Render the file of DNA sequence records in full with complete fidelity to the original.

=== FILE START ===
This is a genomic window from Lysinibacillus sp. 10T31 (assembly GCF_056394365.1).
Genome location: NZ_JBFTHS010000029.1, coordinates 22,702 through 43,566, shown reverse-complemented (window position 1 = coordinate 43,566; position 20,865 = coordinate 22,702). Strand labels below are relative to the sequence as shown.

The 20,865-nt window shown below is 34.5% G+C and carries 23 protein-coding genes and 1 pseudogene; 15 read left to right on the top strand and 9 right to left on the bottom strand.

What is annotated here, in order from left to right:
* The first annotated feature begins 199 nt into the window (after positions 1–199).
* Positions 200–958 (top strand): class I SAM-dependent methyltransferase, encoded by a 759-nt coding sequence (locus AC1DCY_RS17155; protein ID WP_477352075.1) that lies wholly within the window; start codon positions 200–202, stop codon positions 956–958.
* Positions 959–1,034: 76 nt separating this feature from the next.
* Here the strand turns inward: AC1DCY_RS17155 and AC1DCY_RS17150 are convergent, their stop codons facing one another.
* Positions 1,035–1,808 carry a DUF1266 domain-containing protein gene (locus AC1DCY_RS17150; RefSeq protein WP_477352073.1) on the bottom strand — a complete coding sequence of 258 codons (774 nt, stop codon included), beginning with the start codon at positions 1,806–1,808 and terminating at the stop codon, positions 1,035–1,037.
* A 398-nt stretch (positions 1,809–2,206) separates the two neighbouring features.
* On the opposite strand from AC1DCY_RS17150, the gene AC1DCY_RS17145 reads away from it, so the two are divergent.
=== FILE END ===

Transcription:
This is a genomic window from Lysinibacillus sp. 10T31 (assembly GCF_056394365.1).
Genome location: NZ_JBFTHS010000029.1, coordinates 22,702 through 43,566, shown reverse-complemented (window position 1 = coordinate 43,566; position 20,865 = coordinate 22,702). Strand labels below are relative to the sequence as shown.

The 20,865-nt window shown below is 34.5% G+C and carries 23 protein-coding genes and 1 pseudogene; 15 read left to right on the top strand and 9 right to left on the bottom strand.

What is annotated here, in order from left to right:
* The first annotated feature begins 199 nt into the window (after positions 1–199).
* Positions 200–958 (top strand): class I SAM-dependent methyltransferase, encoded by a 759-nt coding sequence (locus AC1DCY_RS17155; protein ID WP_477352075.1) that lies wholly within the window; start codon positions 200–202, stop codon positions 956–958.
* Positions 959–1,034: 76 nt separating this feature from the next.
* Here the strand turns inward: AC1DCY_RS17155 and AC1DCY_RS17150 are convergent, their stop codons facing one another.
* Positions 1,035–1,808 carry a DUF1266 domain-containing protein gene (locus AC1DCY_RS17150; RefSeq protein WP_477352073.1) on the bottom strand — a complete coding sequence of 258 codons (774 nt, stop codon included), beginning with the start codon at positions 1,806–1,808 and terminating at the stop codon, positions 1,035–1,037.
* A 398-nt stretch (positions 1,809–2,206) separates the two neighbouring features.
* On the opposite strand from AC1DCY_RS17150, the gene AC1DCY_RS17145 reads away from it, so the two are divergent.